Title of Abstract

Civil Conflict and Rainfall in Sub-Saharan Africa

Session Title

Environment, Government, and Conflict

College

College of Arts and Sciences

Department

Department of Political Science

Faculty Mentor

Hye-Sung Kim, Ph.D

Abstract

The scholarship on civil conflicts has actively debated the link between rainfall and conflict onset over the last 15 years, since the 2004 publication of a seminal paper by Miguel, Satyanath and Sergenti. Despite the large volume of research, no consensus was found in the following two areas: (1) whether rainfall and the likelihood of conflict have a positive, negative, or non-linear relationship, and (2) the causal mechanism of how rainfall can affect conflict proneness or conflict intensity other than through economic growth. We make progress in both of these areas. First, we use flexible functional form models and generalized additive models to explore the relationship between the rainfall and conflict onset and conflict intensity, using various social conflicts beyond civil wars. Second, based on the detailed description of each conflict episode in the Armed Conflict Location & Event Data Project (ACLED) data, we coded various motivations of conflicts by different types. In particular, we coded whether a conflict was motivated by (a) citizens’ frustration due to water scarcity, (b) flood, (c) price instabilities, or (d) its severe effects on the main consumers of water for living, such as farmers and pastoralists. We examined through which of these channels rainfall affects conflict onset and intensity in Sub-Saharan Africa.

Course Assignment

PLSC 510/510H – Kim

Previously Presented/Performed?

Midwest Political Science Association Annual Meeting, Chicago, Illinois, April 2019

Start Date

12-4-2019 3:45 PM

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Apr 12th, 3:45 PM

Civil Conflict and Rainfall in Sub-Saharan Africa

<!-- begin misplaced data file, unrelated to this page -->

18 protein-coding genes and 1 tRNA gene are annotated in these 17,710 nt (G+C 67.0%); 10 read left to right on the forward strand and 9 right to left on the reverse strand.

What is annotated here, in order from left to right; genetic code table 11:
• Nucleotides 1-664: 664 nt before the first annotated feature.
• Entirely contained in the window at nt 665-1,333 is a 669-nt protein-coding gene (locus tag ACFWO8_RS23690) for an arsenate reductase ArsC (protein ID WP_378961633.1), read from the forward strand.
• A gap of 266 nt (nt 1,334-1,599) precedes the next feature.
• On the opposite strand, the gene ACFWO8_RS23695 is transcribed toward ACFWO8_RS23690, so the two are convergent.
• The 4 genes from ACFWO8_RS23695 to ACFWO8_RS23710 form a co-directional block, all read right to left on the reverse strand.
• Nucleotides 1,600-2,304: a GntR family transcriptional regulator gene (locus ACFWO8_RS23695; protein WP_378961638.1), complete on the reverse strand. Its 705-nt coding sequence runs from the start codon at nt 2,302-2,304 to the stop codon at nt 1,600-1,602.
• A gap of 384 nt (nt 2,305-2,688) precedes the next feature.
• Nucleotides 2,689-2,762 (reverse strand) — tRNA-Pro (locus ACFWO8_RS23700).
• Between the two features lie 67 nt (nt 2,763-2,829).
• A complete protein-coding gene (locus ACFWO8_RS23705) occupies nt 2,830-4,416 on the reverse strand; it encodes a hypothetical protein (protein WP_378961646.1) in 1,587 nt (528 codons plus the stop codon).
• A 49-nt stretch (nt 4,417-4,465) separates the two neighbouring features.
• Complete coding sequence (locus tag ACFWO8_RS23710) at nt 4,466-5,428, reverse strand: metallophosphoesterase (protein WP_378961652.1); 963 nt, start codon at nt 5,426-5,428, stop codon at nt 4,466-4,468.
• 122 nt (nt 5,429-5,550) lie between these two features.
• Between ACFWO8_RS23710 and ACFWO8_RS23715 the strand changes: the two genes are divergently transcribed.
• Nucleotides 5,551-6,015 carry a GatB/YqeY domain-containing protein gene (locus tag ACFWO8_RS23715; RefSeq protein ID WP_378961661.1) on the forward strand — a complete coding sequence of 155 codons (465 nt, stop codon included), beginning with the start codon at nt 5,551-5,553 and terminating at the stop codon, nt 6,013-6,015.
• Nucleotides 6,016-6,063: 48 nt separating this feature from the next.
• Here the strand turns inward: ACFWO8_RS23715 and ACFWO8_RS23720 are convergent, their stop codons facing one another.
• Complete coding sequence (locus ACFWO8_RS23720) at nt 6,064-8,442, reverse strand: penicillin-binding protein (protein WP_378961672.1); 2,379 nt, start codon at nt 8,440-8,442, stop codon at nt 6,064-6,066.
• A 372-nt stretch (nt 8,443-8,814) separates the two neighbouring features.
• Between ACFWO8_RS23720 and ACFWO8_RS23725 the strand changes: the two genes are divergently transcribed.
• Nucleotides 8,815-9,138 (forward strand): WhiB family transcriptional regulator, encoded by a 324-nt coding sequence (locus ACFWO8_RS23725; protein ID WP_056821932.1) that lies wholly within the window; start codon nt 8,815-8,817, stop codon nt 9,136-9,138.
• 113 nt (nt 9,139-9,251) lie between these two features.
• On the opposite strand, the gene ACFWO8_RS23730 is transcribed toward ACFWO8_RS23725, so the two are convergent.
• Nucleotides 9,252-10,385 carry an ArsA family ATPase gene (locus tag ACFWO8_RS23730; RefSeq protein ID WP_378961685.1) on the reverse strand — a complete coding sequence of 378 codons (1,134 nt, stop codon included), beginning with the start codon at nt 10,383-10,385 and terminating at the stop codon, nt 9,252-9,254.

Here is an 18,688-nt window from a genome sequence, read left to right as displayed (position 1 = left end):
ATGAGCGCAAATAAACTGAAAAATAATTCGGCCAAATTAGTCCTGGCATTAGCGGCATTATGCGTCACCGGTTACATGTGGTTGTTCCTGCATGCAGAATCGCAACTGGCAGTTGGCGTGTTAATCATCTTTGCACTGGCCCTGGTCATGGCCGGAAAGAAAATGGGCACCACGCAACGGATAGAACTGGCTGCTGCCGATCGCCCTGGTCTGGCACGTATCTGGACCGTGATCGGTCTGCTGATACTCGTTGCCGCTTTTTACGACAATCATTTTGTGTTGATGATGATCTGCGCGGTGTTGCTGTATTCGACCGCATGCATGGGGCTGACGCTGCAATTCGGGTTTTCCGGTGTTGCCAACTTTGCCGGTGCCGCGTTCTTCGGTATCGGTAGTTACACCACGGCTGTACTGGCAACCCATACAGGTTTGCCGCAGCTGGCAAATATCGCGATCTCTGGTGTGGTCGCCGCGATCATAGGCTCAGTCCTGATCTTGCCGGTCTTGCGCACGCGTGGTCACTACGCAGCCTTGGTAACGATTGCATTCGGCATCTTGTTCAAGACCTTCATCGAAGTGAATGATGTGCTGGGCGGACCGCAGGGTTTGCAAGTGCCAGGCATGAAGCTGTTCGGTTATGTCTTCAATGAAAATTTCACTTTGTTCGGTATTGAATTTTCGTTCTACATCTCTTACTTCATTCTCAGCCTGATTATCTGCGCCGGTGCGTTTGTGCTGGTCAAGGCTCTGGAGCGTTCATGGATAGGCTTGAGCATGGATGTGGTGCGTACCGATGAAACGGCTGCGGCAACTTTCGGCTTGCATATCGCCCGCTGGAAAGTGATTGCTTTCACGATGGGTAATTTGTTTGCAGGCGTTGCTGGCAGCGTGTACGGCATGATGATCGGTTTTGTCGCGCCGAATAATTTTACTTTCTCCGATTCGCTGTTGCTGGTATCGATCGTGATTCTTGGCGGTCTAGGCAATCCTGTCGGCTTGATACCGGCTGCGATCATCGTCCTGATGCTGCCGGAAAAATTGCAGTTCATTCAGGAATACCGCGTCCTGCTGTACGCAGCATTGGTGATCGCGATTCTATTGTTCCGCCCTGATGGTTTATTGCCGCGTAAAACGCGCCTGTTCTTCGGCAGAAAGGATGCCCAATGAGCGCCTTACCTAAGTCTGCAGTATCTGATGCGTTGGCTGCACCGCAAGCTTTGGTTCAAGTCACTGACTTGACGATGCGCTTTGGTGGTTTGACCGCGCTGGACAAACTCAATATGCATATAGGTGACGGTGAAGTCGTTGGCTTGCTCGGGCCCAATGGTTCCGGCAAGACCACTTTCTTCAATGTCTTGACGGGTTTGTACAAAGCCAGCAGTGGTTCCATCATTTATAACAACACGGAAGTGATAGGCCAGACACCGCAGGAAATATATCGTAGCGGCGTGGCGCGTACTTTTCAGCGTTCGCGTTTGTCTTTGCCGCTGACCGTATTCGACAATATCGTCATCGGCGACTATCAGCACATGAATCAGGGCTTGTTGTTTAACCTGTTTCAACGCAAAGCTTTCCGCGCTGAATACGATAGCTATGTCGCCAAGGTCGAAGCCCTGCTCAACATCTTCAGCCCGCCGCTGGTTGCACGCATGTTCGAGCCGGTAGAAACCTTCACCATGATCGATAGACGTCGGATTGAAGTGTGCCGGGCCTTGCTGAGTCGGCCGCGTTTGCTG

West 217

The scholarship on civil conflicts has actively debated the link between rainfall and conflict onset over the last 15 years, since the 2004 publication of a seminal paper by Miguel, Satyanath and Sergenti. Despite the large volume of research, no consensus was found in the following two areas: (1) whether rainfall and the likelihood of conflict have a positive, negative, or non-linear relationship, and (2) the causal mechanism of how rainfall can affect conflict proneness or conflict intensity other than through economic growth. We make progress in both of these areas. First, we use flexible functional form models and generalized additive models to explore the relationship between the rainfall and conflict onset and conflict intensity, using various social conflicts beyond civil wars. Second, based on the detailed description of each conflict episode in the Armed Conflict Location & Event Data Project (ACLED) data, we coded various motivations of conflicts by different types. In particular, we coded whether a conflict was motivated by (a) citizens’ frustration due to water scarcity, (b) flood, (c) price instabilities, or (d) its severe effects on the main consumers of water for living, such as farmers and pastoralists. We examined through which of these channels rainfall affects conflict onset and intensity in Sub-Saharan Africa.